4 By faith Abel offered unto God a more excellent sacrifice than Cain, by which he obtained witness that he was righteous,…

You however present your view on faith as [quote=“T_aquaticus, post:457, topic:36790”]
In my view, faith is a belief held in the absence of evidence. An evidence based conclusion and a faith based belief are opposite things that don’t allow you to move freely from one to the other.

So I suggest that the reason we cannot agree is due to our understanding of faith.

Second point, evidence.

A person may give evidence, and this is common in many areas. The response by others is that of “true” or “false” and such a judgement is based on the available facts.

I think your reason is circular - if a person makes a statement involving faith … than automatically you have judged that statement as absence of evidence.

A scientific experiment is usually based on measurements done by a person, who than reports these with sufficient information for other scientists to repeat the experiment. This excludes a large part of human experience and existence. The evidence for our particular case cannot be reproduced no matter how you argue regarding faith - the person’s medical condition disappeared - you only have the diagnosis of the doctor and the statement of his patient.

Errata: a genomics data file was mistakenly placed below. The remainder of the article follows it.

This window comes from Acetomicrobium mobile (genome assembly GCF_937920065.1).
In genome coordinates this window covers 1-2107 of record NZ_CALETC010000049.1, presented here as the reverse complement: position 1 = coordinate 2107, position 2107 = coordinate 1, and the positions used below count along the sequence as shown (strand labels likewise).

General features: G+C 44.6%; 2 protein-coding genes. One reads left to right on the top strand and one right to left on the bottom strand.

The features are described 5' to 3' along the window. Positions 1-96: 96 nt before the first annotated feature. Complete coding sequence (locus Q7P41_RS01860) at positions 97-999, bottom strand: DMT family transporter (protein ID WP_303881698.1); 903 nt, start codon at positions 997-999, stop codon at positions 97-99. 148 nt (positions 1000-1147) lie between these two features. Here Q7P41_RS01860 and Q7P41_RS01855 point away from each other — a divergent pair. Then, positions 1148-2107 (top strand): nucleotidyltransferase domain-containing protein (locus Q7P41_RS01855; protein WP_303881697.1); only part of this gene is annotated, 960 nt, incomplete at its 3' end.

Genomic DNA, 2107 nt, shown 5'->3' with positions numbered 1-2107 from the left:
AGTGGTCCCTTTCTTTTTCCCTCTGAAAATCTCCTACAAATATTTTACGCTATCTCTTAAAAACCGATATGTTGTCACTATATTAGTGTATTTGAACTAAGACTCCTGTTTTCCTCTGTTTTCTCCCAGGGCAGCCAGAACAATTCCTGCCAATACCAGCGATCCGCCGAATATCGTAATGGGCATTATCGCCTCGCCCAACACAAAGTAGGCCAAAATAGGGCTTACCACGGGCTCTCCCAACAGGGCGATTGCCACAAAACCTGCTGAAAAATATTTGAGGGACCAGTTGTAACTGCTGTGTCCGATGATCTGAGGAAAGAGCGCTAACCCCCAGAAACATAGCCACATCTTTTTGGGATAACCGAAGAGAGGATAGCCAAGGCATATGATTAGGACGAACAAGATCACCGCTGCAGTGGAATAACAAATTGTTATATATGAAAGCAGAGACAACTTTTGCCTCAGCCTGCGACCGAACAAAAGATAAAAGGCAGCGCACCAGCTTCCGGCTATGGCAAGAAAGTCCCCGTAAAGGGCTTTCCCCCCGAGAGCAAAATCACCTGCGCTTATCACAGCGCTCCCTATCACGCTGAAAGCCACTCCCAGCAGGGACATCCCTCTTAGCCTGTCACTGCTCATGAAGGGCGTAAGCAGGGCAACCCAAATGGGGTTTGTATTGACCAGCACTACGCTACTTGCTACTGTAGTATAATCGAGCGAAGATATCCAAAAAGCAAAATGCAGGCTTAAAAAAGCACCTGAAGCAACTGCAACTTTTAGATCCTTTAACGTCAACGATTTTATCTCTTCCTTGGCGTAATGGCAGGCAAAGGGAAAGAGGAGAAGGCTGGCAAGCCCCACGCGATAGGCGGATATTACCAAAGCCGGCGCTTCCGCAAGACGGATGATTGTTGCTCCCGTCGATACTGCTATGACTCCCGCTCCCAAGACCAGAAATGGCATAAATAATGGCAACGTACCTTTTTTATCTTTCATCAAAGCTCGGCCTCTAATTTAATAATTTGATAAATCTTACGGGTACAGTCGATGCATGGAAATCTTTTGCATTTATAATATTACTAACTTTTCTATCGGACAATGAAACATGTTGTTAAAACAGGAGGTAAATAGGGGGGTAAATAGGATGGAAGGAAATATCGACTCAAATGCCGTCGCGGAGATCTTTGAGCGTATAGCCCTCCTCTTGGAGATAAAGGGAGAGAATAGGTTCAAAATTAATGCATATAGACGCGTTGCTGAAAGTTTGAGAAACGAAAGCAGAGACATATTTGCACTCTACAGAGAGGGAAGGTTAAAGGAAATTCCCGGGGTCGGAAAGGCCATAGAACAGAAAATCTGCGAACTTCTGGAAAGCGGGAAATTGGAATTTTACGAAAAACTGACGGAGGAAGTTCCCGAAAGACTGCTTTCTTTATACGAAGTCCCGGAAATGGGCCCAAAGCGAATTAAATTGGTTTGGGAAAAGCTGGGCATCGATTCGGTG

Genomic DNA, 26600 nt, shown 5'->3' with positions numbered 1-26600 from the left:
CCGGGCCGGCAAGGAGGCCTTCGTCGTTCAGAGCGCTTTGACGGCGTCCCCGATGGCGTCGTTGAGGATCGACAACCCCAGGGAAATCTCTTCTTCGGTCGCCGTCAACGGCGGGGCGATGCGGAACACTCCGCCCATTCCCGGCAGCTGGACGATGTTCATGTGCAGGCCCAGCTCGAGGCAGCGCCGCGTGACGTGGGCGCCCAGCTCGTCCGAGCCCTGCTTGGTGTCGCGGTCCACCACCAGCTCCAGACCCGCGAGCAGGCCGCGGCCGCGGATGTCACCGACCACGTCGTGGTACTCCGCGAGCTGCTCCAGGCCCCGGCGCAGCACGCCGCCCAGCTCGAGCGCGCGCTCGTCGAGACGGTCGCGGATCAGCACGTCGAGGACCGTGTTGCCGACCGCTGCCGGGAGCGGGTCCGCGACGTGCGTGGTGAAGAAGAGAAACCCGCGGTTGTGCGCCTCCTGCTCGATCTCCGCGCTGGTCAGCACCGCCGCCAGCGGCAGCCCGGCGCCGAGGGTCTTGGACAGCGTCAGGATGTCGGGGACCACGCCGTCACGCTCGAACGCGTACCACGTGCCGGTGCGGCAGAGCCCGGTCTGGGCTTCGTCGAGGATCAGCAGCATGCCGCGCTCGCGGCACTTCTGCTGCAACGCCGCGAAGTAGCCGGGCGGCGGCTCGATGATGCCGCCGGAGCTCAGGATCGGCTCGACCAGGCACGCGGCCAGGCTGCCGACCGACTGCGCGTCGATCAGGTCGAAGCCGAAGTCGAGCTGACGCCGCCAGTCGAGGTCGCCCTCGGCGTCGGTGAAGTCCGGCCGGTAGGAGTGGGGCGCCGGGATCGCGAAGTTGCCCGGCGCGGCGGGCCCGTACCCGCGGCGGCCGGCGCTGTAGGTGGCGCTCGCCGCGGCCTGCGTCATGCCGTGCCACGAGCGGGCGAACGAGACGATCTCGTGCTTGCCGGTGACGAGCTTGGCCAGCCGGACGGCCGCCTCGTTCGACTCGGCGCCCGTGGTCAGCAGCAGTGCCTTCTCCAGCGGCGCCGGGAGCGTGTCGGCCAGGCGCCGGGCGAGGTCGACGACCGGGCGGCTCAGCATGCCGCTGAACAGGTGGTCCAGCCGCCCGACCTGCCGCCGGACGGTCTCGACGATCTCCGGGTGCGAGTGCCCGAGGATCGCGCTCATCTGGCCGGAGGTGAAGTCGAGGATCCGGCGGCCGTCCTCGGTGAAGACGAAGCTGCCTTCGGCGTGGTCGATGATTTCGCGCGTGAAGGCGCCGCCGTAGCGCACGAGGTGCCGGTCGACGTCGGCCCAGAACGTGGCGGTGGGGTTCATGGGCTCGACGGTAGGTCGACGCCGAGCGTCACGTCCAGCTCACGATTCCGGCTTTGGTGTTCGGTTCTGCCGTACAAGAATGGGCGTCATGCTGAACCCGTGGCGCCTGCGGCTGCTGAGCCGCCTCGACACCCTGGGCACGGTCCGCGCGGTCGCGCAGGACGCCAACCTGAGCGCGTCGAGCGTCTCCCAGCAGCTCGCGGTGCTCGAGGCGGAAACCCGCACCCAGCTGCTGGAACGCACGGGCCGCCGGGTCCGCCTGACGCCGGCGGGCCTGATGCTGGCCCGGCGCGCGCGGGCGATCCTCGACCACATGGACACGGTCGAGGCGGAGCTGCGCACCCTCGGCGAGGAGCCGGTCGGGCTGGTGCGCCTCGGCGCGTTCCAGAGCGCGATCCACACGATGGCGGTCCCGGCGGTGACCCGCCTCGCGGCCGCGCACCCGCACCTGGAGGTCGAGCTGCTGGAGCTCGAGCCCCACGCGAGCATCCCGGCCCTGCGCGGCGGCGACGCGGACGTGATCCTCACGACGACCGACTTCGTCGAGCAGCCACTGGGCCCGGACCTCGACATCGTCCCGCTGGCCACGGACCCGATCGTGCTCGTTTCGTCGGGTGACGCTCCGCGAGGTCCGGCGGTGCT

I am confining my remarks to the case in hand - you however move from a case to judgements on a general area of “faith must exclude evidence”. I suggest it is because you have decided on an erroneous understanding, or meaning of faith.